Okay, twistedness is a very strong word, and some people tell me they don´t want to be transformed. I don´t shove the Good News down anyone´s throat, but pray that they may be found by Jesus´ righteousness! God is the one who makes straight in the desert a highway for Himself. If it depended on my artistry, I couldn´t draw a straight line for the life of me!
Back to my T-shirt, the wish is “May your life be as awesome as you pretend on facebook”. My life is full of contentment, graced with unexpected blessings and truly at peace with God and with my self. But I wouldn´t say it´s awesome. Though by some estimates, we “deserve” to be treated royally, we—you, I, my dearest and best friends, as well as those I´d just as soon forget—are all quite common. Actually, my life is quite ordinary— even when I experience some extraordinary miracles, it is not spectacular or worthy of note, but by the grace and goodness of an awesome God. He is worthy of awe, the one who surprises me each day with faithfulness and love. And I cannot pretend otherwise! Because He is awesome, my commonness contributes to God’s glory and humankinds good! That is truly and extraordinary privilege, available to all who trust in Him!
There are many questions I´d love to ask my facebook friends about the gaps between when I last saw them and when we re-met on facebook. I´ve discovered they are beautiful and strong, remarkable and worthy men and women whom I admire.Some are the children of my old friends. Sure, I wish I could warn some about avoiding telling it all—they will get hurt in the end.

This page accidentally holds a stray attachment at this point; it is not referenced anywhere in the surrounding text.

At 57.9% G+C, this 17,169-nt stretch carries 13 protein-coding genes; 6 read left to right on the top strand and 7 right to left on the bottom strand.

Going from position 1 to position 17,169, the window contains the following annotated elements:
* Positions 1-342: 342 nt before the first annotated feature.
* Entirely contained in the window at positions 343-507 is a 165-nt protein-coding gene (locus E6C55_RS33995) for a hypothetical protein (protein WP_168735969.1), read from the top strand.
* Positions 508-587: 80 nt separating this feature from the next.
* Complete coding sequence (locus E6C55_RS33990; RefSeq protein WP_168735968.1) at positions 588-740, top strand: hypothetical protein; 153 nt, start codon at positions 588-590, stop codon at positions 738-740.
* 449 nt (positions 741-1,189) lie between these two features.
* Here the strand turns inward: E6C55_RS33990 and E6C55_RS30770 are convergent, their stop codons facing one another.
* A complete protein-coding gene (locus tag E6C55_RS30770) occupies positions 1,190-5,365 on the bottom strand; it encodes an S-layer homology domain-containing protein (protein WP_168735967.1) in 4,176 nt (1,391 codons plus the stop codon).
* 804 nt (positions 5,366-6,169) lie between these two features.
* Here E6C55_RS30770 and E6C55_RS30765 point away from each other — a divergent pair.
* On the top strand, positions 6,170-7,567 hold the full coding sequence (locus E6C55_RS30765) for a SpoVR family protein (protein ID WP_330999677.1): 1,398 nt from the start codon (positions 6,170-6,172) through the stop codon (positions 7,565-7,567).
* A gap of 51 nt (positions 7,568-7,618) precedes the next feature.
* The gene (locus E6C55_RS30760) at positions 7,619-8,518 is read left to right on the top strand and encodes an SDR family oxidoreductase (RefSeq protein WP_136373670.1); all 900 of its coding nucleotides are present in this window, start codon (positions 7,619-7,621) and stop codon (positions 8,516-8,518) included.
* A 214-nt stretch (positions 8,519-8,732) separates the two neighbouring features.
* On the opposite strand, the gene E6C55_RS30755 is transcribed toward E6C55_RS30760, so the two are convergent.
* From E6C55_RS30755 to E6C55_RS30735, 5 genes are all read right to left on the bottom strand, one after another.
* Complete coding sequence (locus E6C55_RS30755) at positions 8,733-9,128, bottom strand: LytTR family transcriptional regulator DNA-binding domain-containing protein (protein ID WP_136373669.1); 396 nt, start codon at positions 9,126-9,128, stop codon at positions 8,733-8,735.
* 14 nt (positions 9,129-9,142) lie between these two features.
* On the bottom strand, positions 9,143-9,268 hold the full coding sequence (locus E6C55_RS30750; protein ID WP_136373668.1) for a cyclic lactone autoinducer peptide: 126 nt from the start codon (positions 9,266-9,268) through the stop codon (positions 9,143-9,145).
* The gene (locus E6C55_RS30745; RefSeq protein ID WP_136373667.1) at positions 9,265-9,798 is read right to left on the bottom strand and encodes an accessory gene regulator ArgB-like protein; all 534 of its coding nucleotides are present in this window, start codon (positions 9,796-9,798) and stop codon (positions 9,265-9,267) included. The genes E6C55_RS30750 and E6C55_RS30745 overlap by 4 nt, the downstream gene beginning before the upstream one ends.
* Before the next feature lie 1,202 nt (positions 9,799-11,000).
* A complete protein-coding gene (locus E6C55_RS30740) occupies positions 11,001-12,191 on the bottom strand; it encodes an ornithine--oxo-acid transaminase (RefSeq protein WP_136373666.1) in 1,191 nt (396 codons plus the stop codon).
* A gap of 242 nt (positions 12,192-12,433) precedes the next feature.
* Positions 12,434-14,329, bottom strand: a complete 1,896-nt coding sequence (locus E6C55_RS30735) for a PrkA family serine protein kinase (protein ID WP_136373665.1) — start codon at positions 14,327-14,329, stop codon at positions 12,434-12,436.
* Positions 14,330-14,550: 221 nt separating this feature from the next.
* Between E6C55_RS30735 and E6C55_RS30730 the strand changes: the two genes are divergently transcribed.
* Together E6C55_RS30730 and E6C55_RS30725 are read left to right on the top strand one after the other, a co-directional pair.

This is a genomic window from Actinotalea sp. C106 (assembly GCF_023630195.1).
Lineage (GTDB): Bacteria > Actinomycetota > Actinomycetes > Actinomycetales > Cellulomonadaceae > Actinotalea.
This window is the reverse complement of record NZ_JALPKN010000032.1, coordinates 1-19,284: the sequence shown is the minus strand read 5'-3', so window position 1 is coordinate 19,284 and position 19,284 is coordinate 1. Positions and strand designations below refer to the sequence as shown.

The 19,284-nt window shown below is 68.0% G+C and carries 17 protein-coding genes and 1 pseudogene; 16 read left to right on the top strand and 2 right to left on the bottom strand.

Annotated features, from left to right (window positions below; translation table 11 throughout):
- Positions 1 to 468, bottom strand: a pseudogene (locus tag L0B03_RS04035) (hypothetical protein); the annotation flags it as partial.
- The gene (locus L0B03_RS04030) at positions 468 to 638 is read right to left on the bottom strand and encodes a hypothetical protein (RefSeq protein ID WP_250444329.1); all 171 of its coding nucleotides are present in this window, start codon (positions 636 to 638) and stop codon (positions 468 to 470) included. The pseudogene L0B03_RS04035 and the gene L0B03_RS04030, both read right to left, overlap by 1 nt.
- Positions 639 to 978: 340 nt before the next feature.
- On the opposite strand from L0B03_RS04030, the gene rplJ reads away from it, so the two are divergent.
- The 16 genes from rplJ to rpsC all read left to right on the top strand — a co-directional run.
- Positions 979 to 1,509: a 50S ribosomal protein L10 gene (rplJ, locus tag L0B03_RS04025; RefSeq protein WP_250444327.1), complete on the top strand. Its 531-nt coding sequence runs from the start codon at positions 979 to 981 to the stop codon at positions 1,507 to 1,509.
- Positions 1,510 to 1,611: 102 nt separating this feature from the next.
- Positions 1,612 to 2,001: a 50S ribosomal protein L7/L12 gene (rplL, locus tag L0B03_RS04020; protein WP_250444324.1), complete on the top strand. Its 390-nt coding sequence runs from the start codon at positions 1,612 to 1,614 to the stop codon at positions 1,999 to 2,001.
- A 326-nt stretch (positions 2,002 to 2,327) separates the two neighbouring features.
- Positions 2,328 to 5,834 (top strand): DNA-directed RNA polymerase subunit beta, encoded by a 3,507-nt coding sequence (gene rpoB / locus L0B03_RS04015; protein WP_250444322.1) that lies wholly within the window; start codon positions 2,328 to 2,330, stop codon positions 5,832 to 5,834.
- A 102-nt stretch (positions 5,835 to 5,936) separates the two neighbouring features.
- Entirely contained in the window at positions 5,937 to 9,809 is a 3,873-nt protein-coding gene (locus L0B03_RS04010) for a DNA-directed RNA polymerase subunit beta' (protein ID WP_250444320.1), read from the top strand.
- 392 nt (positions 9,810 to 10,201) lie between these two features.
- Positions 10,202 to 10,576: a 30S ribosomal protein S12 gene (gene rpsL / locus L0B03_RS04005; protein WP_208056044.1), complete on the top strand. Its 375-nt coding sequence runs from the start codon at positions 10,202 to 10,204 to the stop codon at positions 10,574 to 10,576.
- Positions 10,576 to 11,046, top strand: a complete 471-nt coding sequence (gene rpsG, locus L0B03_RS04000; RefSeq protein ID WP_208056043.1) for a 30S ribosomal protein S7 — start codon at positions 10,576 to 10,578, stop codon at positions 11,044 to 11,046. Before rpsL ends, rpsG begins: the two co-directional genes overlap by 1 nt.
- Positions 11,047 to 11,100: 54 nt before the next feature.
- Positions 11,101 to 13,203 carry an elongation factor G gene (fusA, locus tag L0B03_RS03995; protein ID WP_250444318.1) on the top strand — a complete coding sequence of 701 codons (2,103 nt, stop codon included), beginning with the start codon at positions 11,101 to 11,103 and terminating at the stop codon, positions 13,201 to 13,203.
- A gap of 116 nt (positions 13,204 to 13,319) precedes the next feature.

Admittedly, many people use the social media to pretend what they aren´t—photoshopping their portraits to perfection, copying other people’s good ideas and achievements. The idea is posting selfies,  and sometimes our friends project sexy selves, intellectual provocations and super-heroic deeds. Or do that with their children, boyfriends, grandchildren, spouses, pets, or even great meals! Instead of intending well-being, they pretend what no-one really can deliver. I´d rather take a picture with my beloved in a garden, with wrinkles on my face and shadows all around, showing off that common reality of an eternal soul clothed in humanness.
When Jesus´s disciples saw the transfiguration, all they could think about was building a tabernacle to contain the glory of Jesus, Moses and Elijah. Jesus immediately set their feet on the ground and invited them to deal with a desperate father and demonized son. That put the fear of the Lord back where it belonged!
For me, facebook is a privilege, but not a ministry. I can learn a lot through computer information, but my character  must be formed by the Word of God which filters data that is shared. Many new friends were made through social media, but that cannot substitute real relationships. May my life be real, as I serve an awesome God and my fellow human beings in great and small ways, for each minute of my day, whether on my facebook mural or my fractured, re-made life.

Elizabeth Gomes